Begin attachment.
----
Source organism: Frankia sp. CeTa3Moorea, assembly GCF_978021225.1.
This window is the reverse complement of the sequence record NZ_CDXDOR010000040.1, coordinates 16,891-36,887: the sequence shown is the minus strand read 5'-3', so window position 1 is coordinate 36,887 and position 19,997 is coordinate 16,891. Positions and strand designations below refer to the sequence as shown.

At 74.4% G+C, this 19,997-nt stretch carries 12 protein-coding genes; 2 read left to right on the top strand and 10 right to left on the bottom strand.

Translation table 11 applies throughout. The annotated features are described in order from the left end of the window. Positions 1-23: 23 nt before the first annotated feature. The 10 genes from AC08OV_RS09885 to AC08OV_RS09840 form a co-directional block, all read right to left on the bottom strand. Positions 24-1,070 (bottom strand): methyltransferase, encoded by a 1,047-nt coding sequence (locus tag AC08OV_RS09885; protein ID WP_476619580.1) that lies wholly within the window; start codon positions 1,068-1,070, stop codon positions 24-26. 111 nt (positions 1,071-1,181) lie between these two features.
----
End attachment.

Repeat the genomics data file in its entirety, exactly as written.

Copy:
Source organism: Frankia sp. CeTa3Moorea, assembly GCF_978021225.1.
This window is the reverse complement of the sequence record NZ_CDXDOR010000040.1, coordinates 16,891-36,887: the sequence shown is the minus strand read 5'-3', so window position 1 is coordinate 36,887 and position 19,997 is coordinate 16,891. Positions and strand designations below refer to the sequence as shown.

At 74.4% G+C, this 19,997-nt stretch carries 12 protein-coding genes; 2 read left to right on the top strand and 10 right to left on the bottom strand.

Translation table 11 applies throughout. The annotated features are described in order from the left end of the window. Positions 1-23: 23 nt before the first annotated feature. The 10 genes from AC08OV_RS09885 to AC08OV_RS09840 form a co-directional block, all read right to left on the bottom strand. Positions 24-1,070 (bottom strand): methyltransferase, encoded by a 1,047-nt coding sequence (locus tag AC08OV_RS09885; protein ID WP_476619580.1) that lies wholly within the window; start codon positions 1,068-1,070, stop codon positions 24-26. 111 nt (positions 1,071-1,181) lie between these two features.